New Analog Technology Facility to Be Established
Focus is on Semiconductors With Advanced Scanning and Imaging Capabilities
Mar. 31, 2010
UT Dallas and Agilent Technologies Inc. are establishing a facility at the Texas Analog Center of Excellence (TxACE) to bolster development of semiconductors that offer applications in everything from scanning people for weapons to monitoring air quality and enabling aircraft to operate more safely in poor weather conditions.
The electronics characterization facility, which will be available to industrial and government institutions using a collaborative framework, will focus on the emerging field of millimeter- and submillimeter-wave semiconductor technology.
“One of TxACE’s key goals is to help enable the emergence of silicon millimeter-wave and submillimeter-wave integrated circuits for industry,” said Ken O, director of TxACE and holder of the Texas Instruments Distinguished Chair at UT Dallas, where he is a professor of electrical engineering. “With a facility of this type in a university environment, critical barriers will be removed for research in this challenging measurement area.”
The first phase of the new facility will involve network and spectrum analysis as well as two-tone linearity and noise measurement capabilities up to 325 GHz. The facility will initially support research to make 77- to 81-GHz short-range radar integrated circuits affordable and study the feasibility for 180- to 300-GHz spectrometry in complementary metal oxide semiconductor (CMOS) technology for security and healthcare applications.
CMOS is the integrated-circuit technology used to manufacture low-cost, high-volume semiconductors, including microprocessors, memory circuits and cellphone chips. In subsequent phases, Agilent Technologies and UT Dallas/TxACE are committed to expand the test capability into the 500-GHz region and above as applications for high-frequency analog circuits demand a shared high-performance testing facility.
“TxACE has made outstanding progress in the past year, awarding millions of dollars in funding for analog research in the areas of healthcare, energy efficiency and security,” said Mark W. Spong, dean of the Erik Jonsson School of Engineering and Computer Science at UT Dallas and holder of the Lars Magnus Ericsson Chair in Electrical Engineering. “TxACE is an important contributor to our drive to become a Tier One university, and I congratulate Ken O and the TxACE faculty for their accomplishments.”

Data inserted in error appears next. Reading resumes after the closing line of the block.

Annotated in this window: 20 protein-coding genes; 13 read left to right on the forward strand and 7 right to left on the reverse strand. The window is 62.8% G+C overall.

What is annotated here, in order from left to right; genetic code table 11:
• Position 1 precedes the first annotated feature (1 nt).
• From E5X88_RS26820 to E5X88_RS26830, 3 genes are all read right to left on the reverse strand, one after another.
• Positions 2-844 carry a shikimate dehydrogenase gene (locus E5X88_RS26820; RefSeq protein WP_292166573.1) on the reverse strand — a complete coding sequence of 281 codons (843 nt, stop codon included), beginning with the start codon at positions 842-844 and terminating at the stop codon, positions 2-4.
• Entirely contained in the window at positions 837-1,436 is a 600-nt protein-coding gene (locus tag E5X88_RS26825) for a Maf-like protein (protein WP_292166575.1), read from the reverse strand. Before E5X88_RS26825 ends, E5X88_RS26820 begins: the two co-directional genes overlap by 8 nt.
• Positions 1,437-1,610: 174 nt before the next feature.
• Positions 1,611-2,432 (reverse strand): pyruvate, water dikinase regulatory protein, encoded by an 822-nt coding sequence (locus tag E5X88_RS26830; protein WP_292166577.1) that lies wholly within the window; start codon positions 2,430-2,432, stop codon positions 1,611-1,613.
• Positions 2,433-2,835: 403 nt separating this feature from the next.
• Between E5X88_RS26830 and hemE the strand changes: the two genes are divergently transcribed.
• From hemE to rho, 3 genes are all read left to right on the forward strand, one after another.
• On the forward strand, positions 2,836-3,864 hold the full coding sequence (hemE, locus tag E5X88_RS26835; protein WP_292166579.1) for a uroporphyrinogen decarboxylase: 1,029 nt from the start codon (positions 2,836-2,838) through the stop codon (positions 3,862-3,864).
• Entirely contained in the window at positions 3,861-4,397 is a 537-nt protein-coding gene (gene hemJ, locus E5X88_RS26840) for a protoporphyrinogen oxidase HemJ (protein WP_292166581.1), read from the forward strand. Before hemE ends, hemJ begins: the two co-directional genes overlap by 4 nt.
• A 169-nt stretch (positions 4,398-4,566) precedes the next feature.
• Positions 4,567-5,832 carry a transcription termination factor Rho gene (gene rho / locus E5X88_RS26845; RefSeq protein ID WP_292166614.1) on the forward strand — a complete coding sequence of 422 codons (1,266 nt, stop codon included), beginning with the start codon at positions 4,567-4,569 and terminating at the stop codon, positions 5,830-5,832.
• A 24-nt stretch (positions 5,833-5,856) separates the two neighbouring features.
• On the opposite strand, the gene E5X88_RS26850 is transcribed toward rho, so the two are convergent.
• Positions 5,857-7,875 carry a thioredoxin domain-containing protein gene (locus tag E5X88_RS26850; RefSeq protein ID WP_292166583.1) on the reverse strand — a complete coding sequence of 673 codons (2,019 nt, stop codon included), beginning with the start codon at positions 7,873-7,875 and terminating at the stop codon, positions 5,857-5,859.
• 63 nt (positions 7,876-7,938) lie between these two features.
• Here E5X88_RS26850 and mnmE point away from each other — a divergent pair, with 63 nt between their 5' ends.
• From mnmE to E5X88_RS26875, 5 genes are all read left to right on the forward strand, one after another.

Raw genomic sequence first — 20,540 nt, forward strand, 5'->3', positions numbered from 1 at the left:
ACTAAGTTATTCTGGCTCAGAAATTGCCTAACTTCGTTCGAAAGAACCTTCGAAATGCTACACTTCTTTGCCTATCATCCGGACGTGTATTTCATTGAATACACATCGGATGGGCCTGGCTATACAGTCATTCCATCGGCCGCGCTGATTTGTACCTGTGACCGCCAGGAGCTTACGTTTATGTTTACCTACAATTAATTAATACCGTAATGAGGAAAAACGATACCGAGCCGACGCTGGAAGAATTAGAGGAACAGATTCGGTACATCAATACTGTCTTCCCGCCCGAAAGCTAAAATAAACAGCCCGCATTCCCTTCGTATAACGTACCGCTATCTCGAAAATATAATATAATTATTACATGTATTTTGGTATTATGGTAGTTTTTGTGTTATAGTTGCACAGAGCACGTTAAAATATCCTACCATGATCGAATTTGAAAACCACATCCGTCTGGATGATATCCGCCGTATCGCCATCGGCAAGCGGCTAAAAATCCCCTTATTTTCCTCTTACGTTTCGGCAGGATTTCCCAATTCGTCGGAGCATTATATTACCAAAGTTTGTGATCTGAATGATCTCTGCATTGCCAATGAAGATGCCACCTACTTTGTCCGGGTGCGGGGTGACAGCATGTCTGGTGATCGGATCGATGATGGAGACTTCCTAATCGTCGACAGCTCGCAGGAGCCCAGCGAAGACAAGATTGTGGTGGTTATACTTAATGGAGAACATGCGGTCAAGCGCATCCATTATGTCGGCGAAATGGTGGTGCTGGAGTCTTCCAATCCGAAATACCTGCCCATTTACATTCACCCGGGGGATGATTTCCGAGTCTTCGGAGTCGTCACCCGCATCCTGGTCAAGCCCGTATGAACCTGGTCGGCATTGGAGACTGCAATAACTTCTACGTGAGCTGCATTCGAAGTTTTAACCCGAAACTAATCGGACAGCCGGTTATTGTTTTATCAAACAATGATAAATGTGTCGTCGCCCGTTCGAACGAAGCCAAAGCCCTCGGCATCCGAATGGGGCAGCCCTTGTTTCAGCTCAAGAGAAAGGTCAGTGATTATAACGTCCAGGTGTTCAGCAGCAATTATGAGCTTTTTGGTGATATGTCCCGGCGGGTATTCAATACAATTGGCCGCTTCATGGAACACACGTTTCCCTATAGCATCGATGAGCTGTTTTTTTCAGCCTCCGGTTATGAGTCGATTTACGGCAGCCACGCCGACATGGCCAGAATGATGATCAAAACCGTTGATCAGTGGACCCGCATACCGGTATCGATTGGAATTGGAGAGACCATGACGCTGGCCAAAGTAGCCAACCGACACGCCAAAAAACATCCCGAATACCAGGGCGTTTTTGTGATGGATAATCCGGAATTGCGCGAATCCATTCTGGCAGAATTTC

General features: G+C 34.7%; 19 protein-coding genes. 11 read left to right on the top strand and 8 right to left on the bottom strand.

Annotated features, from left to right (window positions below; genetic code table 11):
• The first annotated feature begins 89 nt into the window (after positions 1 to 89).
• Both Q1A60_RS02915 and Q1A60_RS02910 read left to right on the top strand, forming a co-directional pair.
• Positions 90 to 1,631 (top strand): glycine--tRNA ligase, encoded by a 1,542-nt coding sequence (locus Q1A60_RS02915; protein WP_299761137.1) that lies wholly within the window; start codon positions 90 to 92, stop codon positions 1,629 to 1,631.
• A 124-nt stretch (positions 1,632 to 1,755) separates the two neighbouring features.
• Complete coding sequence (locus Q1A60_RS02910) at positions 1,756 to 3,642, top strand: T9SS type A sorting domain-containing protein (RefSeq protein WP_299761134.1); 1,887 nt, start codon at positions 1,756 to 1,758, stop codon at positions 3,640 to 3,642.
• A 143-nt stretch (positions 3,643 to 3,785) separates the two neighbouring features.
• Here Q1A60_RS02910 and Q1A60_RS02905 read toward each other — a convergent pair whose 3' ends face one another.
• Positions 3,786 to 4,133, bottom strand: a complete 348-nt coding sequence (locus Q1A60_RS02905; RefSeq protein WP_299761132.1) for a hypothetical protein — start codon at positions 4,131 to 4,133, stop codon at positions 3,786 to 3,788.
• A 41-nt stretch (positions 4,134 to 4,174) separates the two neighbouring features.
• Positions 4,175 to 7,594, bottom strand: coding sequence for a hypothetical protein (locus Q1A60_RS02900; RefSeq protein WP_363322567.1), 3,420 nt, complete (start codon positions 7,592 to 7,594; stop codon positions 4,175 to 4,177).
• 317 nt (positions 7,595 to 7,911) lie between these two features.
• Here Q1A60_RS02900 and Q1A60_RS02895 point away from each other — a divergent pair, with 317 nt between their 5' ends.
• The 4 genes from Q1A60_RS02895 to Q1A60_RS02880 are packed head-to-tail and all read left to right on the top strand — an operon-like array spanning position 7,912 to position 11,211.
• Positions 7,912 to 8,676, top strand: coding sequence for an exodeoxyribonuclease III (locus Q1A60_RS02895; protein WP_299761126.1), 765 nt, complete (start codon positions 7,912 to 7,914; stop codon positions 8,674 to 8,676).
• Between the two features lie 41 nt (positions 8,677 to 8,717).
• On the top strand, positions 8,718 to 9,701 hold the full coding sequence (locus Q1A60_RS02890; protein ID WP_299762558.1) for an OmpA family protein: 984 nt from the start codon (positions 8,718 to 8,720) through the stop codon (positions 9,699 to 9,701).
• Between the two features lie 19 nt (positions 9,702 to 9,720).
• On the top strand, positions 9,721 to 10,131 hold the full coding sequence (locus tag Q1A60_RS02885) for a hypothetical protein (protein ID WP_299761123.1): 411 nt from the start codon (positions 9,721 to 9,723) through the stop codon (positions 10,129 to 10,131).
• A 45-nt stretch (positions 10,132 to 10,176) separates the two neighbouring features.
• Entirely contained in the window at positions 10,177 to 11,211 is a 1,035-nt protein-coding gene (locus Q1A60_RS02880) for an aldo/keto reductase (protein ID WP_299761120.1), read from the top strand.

Added Bill Wallace of Agilent’s university development group: “We are delighted to help establish the facility at TxACE for research in millimeter and THz analog circuit design. The research conducted by some of the most distinguished faculty in their field should lead to new disruptive technologies and positively impact our industry.”
Located at UT Dallas, TxACE is designed to create leading-edge analog technology for both traditional electronics and emerging applications. The center is a $16 million collaboration among Semiconductor Research Corp. (SRC), the state through its Texas Emerging Technology Fund, Texas Instruments Inc., and the UT System and UT Dallas. Analog technology is vital for connecting digital electronics with the real world.
Agilent Technologies Inc. is a technology leader in communications, electronics, life sciences and chemical analysis. The company's 16,000 employees serve customers in more than 110 countries.